Invokana, an SGLT-2 inhibitor designed to treat Type 2 Diabetes, is manufactured by Janssen, a division of Johnson & Johnson. Recently, it’s come to light that in addition to potential kidney problems, cardiovascular issues, and an increased risk of ketoacidosis, Invokana also carries an increased risk of amputations.
FDA-Designed Studies Reveal Risk of Invokana Amputations
While the FDA previously received an influx of reports from patients who experienced serious side effects related to the use of Invokana, it wasn’t until two FDA-designed studies were completed that the increased risk of amputations came to light.
The CANVAS and CANVAS-R were actually designed to measure the risk of cardiovascular and renal (kidney) issues associated with the use of Invokana when compared to a placebo. CANVAS was a year-long study that tracked 1,000 patients. That initial study showed that 5.9 patients out of the 1,000 had a higher risk of leg amputation. Only 2.8 people treated with the placebo faced that increased risk.
CANVAS-R also lasted a year and included 1,000 patients. This study, designed to measure renal problems associated with Invokana, showed that 7.5 patients taking the drug had an increased risk amputation. Only 4.2 of the patients taking the placebo had the same risk.
Invokana Still on the Market Despite Amputation Risk
Despite a black box warning required by the FDA, Invokana remains on the market. The purpose of the black box warning is to inform patients of the increased risk of amputation. Yet, it’s important to remember that many patients don’t read the information that comes with their prescriptions.
Invokana Amputation Lawsuits Moving Forward in Court
Unfortunately, patients using Invokana to control their Type II Diabetes face a higher risk of toe, foot, and leg amputations. In fact, several Invokana amputation lawsuits have been filed and are moving forward in court.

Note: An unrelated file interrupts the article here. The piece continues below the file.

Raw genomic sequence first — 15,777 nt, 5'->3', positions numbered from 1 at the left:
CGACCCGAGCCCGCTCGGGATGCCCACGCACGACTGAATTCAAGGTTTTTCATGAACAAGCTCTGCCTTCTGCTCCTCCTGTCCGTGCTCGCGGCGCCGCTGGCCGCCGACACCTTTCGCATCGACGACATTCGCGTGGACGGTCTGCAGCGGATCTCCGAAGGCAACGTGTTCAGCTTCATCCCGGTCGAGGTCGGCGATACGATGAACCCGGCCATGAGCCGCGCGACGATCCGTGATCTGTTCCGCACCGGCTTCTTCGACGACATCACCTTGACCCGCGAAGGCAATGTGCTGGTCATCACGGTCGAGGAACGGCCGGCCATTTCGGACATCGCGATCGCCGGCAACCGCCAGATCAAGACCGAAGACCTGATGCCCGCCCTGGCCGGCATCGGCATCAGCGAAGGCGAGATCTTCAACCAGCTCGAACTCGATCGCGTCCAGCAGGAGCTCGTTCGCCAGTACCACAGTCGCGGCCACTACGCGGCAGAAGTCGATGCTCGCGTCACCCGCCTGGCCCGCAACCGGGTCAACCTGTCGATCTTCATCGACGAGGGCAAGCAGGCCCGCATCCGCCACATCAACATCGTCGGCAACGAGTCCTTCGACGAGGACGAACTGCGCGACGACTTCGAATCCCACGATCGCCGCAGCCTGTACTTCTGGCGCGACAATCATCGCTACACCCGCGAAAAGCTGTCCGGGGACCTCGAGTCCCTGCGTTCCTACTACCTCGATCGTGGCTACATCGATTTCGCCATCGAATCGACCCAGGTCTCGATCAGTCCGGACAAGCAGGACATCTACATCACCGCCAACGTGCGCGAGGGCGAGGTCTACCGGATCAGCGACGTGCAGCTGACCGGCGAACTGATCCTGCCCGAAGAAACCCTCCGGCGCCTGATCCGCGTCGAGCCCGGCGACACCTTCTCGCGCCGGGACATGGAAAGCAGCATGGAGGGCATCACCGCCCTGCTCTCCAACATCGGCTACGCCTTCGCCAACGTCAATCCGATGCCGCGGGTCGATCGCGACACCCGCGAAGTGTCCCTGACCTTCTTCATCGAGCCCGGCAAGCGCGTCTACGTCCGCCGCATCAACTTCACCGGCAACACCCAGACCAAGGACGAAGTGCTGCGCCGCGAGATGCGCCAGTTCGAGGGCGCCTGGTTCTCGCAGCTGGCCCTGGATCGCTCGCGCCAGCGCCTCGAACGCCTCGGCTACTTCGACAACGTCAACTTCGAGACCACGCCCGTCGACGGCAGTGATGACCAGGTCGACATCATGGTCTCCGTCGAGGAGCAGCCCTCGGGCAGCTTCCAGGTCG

The most common Invokana amputations include the toe and foot. However, some patients needed a leg amputation. Sadly, some patients required more than one amputation. In October 2017, a Texas man filed an Invokana amputation lawsuit claiming that he developed a diabetic ulcer on his leg that ultimately resulted in the need for an amputation. The most surprising part of his lawsuit is the short amount of time the plaintiff took Invokana before facing such a serious problem: just five months.
In November 2017, Invokana lawsuits were consolidated through a process known as multi-district litigation. This helps speed up some of the discovery and administrative functions in the case, but each case is still heard on its merit. That means each plaintiff who wins or the case their case settles in their favor, the amount determined is for their case. It is not split between all of the plaintiffs like it would be if it were a class action lawsuit.
Considering an Invokana Amputation Lawsuit?
If you’re considering an Invokana Amputation lawsuit, contact Goldwater Law Firm right away to schedule your free case review. Our lawyers are experienced drug and product liability lawyers who want to help injured patients get the compensation they deserve.